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Marijuana is now legal in Massachusetts.
As of 12:01 Thursday morning, adults over the age of 21 can possess up to an ounce of marijuana on their person, and have another 9 ounces for personal use kept locked at home. Adults can also now grow up to six marijuana plants, a maximum of 12 per household.
While it's still illegal to buy marijuana, and retail shops are at least a year away from opening, legalization will likely have an impact on the the way of life here in Massachusetts.
Unlike Massachusetts, Colorado has had a much longer experience with some form of legalized marijuana. The drug was decriminalized 41 years ago, and in 2000, voters amended the state constitution to allow patients with a doctor's note to possess up to 2 ounces of medical marijuana, or grow six plants for their personal use.
By the time recreational marijuana was available for sale in retail stores to adults in 2014, the novelty had somewhat worn off.
"It hasn't really changed life here. And we've been living with legal cannabis for four years, and these legal sales for three years," said Ricardo Baca, editor of The Cannabist section of The Denver Post.
Baca said the first day of legalized sales was fascinating.
"Suddenly these shops are open," he said. "And for the first time, people were able to walk into a shop with little more than an ID proving they are of age, and they were able to buy legal cannabis for the first time in the modern world, so that was kind of thrilling. At the same time, nothing really changed. A lot of people's worst fears didn't come to fruition then, and a majority of those have not come to fruition since then."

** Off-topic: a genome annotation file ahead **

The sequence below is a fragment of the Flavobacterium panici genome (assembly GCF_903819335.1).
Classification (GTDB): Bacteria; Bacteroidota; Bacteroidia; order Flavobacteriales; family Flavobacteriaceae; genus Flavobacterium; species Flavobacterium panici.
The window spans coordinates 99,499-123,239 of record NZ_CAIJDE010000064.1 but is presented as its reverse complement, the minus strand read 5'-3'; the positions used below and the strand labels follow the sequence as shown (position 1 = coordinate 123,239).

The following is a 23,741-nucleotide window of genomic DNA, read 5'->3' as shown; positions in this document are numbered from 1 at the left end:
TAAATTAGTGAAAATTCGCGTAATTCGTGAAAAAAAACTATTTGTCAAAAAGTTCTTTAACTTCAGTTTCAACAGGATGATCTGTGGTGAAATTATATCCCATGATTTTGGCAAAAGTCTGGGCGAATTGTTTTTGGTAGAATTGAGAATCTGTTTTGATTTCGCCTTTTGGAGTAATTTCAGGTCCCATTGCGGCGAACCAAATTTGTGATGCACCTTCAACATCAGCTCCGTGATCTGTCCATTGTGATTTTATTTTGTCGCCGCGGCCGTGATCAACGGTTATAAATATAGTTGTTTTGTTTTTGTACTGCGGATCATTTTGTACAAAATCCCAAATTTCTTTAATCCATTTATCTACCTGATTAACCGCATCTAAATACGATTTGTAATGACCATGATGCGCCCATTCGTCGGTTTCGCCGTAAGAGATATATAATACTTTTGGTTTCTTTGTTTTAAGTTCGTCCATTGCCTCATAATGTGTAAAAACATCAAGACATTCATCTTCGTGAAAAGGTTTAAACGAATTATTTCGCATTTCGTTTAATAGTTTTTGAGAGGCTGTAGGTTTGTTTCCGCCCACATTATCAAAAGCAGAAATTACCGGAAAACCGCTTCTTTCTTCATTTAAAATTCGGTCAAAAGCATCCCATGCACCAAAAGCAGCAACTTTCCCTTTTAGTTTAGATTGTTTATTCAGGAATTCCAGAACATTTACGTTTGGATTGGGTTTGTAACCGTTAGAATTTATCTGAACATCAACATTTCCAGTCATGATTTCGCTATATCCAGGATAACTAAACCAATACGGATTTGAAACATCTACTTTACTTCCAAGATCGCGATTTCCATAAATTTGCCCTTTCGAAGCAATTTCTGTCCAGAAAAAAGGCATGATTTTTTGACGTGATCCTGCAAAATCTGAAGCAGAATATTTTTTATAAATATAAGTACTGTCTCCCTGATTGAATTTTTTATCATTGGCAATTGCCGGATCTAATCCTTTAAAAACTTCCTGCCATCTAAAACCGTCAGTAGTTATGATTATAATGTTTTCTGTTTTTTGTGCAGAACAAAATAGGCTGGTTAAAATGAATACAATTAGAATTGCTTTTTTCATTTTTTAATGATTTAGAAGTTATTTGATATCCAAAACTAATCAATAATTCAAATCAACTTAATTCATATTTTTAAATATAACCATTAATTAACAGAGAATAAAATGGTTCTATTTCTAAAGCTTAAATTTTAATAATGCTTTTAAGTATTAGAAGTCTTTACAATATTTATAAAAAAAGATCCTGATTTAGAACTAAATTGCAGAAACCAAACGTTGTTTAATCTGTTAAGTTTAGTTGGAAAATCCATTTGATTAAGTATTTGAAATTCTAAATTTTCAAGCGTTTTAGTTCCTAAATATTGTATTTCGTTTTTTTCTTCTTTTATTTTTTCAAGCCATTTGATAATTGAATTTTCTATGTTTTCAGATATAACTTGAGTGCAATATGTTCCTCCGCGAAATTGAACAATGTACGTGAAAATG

Baca says people were very concerned about Colorado's image, especially as camera crews from around the world descended on the state when the first legal sales were made. But he says marijuana consumers largely followed the rules.
"The laws and the rules were carefully communicated to people. People were educated," Baca said. "You know, there's always been so much misinformation about, not only this substance, but people who use it regularly. If you're calling them stoners or potheads or cannabis aficionados, and they behaved responsibly on Jan. 1 and, for the most part, they continue to behave responsibly around this newly legal substance."
Officials in Colorado point to tight regulations for the successful roll-out of legalized marijuana.
Suzanne Jones is mayor of Boulder, where 75 percent of voters approved recreational marijuana when it was on the ballot in 2012.
"We have a thriving marijuana sector ... which has been integrated into our community," Jones said. "I'd say all told, we have about 90 businesses when you include the grows, the infused products, manufacturers and the retail stores."
Jones says taxes on marijuana sales have brought in more than $8 million since legalization. And she says another boost has been marijuana tourists coming from other states to sample what's forbidden back home.
"I will say, though, that I'm glad some other states have legalized recreational marijuana," Jones added. "It will be good to spread that around and not have it be such a novelty. I'm not sure that we need more people moving to Colorado for marijuana."
Colorado continues to ease marijuana restrictions. Last month, when Massachusetts and three other states voted to legalize recreational marijuana, the citizens of Denver voted to allow bars and restaurants to permit the consumption of marijuana in a designated area.
That's not legal in Massachusetts -- yet.
This segment aired on December 15, 2016.
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